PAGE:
Lately, I’ve been doing a lot of work building a parser for both XPath and CSS 3 – and I was amazed at just how similar they are, in some respects – but wholly different in others. For example, CSS is completely tuned to be used with HTML, with the use of #id (to get something by ID) and .class (to get something by its class). On the other hand, XPath has to ability to traverse back up the DOM tree with .. and test for existance with foo[bar] (foo has a bar element child). The biggest thing to realize is that CSS Selectors are, typically, very short – but woefully underpowered, when compared to XPath.
I thought it would be worth some merit to do a side-by-side comparison of the different syntaxes of the two selectors.
|All P Elements||p||//p|
|All Child Elements||p > *||//p/*|
|Element By ID||#foo||//*[@id=’foo’]|
|Element By Class||.foo||//*[contains(@class,’foo’)] 1|
|Element With Attribute||*[title]||//*[@title]|
|First Child of All P||p > *:first-child||//p/*|
|All P with an A child||Not possible||//p[a]|
|Next Element||p + *||//p/following-sibling::*|
Syntactically, I was surprised how similar the two selectors were, in some cases – especially between the ‘>’ and ‘/’ tokens. While they don’t always mean the same thing (depending on what axis you’re using in XPath), they’re generally assumed to mean the child element of the parent. Also, the ‘ ‘ (space) and ‘//’ both mean ‘all descendants of the current element’. Finally, the ‘*’ means ‘all elements’, regardless of their name, in both.
Even though I already knew all of this ahead of time – it’s certainly nice being able to rediscover the similarities when it comes down actually having to program an implementation of them.
1 This isn’t right due to the fact that it would match ‘foobar’ and ‘foo bar’, when only the second pattern is correct. The actual syntax would be far more complex and would probably require multiple expressions to get the job done.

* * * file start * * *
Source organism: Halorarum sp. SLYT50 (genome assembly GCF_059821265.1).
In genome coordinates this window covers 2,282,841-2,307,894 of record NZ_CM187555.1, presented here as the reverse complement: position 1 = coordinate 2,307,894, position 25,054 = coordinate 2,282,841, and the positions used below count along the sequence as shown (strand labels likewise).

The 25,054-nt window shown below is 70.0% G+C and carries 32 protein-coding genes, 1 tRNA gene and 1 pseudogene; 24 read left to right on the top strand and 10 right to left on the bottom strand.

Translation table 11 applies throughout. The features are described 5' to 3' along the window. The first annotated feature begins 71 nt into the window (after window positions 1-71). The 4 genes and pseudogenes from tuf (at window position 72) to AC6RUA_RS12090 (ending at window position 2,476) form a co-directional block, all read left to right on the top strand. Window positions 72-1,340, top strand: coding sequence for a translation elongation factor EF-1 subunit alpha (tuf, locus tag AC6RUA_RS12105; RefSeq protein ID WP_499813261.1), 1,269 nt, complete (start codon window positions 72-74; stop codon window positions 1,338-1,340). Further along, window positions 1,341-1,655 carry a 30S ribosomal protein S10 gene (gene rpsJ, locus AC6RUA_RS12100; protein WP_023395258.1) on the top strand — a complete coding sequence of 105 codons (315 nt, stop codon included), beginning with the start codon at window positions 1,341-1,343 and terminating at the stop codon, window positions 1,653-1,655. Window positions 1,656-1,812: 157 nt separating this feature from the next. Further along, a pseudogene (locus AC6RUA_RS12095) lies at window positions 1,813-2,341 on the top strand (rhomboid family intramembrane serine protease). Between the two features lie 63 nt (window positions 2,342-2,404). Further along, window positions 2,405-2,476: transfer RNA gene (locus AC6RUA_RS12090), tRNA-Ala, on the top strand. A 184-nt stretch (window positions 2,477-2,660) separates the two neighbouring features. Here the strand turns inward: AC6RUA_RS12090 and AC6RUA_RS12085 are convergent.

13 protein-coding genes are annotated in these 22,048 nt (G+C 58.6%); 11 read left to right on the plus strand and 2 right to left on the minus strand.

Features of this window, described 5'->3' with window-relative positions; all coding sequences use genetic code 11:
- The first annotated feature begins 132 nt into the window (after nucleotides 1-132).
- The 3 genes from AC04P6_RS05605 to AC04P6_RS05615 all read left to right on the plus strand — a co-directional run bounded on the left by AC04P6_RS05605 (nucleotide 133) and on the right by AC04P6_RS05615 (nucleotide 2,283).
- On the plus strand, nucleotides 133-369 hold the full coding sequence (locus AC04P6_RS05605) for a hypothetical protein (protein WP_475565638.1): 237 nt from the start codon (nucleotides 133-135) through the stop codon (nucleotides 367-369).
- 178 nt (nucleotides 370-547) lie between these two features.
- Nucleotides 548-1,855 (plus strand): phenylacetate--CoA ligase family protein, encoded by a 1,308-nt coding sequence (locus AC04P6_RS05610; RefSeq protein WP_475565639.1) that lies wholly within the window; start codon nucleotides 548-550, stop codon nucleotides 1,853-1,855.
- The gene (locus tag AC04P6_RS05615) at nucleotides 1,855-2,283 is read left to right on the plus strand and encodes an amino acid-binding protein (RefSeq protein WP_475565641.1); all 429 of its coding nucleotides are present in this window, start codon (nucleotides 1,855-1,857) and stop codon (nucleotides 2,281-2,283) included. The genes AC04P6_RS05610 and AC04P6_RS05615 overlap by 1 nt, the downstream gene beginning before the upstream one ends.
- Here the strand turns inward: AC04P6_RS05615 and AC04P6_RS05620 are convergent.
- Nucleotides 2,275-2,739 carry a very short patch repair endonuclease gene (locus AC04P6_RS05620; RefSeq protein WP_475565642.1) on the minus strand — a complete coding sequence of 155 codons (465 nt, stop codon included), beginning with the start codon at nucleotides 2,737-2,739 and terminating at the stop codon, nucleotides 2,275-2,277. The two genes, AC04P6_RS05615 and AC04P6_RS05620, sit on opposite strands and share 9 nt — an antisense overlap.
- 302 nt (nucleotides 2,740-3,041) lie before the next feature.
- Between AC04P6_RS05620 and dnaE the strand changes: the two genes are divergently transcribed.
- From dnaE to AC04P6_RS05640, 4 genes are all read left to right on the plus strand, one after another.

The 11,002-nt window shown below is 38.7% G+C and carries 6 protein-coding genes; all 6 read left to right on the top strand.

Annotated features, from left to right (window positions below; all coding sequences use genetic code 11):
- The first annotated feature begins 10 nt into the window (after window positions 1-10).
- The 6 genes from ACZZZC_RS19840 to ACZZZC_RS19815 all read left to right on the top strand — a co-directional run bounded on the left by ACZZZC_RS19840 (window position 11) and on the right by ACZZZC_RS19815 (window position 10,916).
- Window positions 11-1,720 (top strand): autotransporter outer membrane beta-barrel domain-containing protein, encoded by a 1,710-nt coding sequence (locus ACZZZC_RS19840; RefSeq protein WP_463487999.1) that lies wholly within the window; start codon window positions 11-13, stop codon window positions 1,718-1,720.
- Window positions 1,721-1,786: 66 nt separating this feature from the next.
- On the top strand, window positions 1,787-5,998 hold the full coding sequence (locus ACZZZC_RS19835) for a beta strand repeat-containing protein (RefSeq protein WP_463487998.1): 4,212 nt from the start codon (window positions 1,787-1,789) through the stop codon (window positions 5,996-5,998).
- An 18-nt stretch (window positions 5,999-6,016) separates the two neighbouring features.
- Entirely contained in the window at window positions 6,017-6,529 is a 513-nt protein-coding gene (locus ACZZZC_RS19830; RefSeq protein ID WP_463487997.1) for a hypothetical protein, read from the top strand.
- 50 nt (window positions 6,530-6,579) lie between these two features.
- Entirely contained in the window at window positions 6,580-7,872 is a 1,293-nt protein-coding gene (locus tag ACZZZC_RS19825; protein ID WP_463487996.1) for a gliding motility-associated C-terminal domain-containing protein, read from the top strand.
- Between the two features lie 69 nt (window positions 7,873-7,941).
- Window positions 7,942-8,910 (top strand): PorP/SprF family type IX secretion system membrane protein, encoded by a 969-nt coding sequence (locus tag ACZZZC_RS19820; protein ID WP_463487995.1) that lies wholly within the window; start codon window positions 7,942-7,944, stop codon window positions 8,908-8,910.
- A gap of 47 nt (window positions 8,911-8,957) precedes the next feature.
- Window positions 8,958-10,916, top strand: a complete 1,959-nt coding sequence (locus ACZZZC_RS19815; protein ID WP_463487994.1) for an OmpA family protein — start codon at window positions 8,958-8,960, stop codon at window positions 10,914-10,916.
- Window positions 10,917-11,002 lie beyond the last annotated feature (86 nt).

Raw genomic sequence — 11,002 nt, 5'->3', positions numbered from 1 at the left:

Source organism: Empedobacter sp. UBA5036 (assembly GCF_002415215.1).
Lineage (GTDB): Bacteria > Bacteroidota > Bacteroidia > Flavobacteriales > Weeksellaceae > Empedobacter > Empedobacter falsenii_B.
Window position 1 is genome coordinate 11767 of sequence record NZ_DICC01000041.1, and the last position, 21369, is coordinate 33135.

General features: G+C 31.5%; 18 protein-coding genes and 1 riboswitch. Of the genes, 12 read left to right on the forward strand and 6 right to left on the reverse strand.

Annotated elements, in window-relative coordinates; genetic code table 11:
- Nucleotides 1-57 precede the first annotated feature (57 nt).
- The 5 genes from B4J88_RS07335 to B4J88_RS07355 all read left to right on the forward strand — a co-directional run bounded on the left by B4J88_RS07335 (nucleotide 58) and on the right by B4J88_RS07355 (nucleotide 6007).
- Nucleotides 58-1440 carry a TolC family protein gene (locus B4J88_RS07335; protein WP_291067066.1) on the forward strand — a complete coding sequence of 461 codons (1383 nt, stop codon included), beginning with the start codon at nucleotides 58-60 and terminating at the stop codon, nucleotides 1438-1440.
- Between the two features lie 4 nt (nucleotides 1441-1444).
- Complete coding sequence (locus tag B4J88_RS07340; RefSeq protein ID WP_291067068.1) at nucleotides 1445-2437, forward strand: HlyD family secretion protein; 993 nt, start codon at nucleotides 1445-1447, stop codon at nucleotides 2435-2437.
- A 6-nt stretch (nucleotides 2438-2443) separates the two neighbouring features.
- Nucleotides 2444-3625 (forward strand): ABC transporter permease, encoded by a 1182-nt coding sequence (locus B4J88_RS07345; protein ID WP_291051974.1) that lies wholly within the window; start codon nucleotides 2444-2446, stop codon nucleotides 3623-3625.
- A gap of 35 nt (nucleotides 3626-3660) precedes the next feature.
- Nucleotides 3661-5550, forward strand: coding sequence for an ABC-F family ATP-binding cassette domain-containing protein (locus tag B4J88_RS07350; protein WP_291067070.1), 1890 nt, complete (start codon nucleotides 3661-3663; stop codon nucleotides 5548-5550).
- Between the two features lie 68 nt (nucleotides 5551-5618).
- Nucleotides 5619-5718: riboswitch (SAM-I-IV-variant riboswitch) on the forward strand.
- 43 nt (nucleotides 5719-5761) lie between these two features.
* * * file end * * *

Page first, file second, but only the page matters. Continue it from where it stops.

karl (December 29, 2005 at 9:54 pm)
There are two times this.
All Child Elements p > * //p/*
John Resig (December 30, 2005 at 2:42 am)
Good catch! I must’ve been copying that line to create other lines, and it slipped through.
Christopher Sahnwaldt (March 30, 2006 at 8:10 am)
Regarding footnote 1: Unless I’m missing something, you can use the xpath “//*[@class=â€™fooâ€™]” to match all elements with class=’foo’. This should do the same as the CSS selector “.foo”.
John Resig (March 30, 2006 at 12:33 pm)
Christopher: It’s possible to have multiple classes on a single element, for example: class=”foo bar baz”
daddydave (May 31, 2006 at 11:02 pm)
Try //*[contains(concat(” “, @class, ” “),concat(” “, “foo”, ” “))] for the Footnote 1 problem.
Steven (September 7, 2006 at 7:56 am)
//*[contains(concat(” “, @class, ” “),” foo “)]
Steven (September 7, 2006 at 7:59 am)
Strictly speaking the id and class examples in CSS are only for HTML.
The general case is:
PS (February 9, 2007 at 11:23 am)
shouldn’t the XPath equivalent of #foo be id(‘foo’) ?
AydÄ±n (February 15, 2007 at 2:03 pm)
css and xsl comparison (xslt& xsl-fo) must be added to this article. To me it is a vain activity to consume energy on css. There is a powerful technology standing on the shelf, waiting browsers to give support…
andy (April 25, 2007 at 10:08 am)
IMHO xsl-fo is half-baked too – it also has a rigidly defined set of visual properties, and a lot fewer than CSS at that.
As an old-time coder all these lame technologies are eventually frustrating. They all seem to be half baked attempts to “simplify” things for non-coders; but just end up making it more and more complex because they are not programmatically complete: Specific functions have to be added to the standards to do things. The standards bloat until it’s impossible to make or even understand a fully compliant implementation, and eventually people get so frustrated they create a new set of simplere standards that suffer the same fundamental flaws.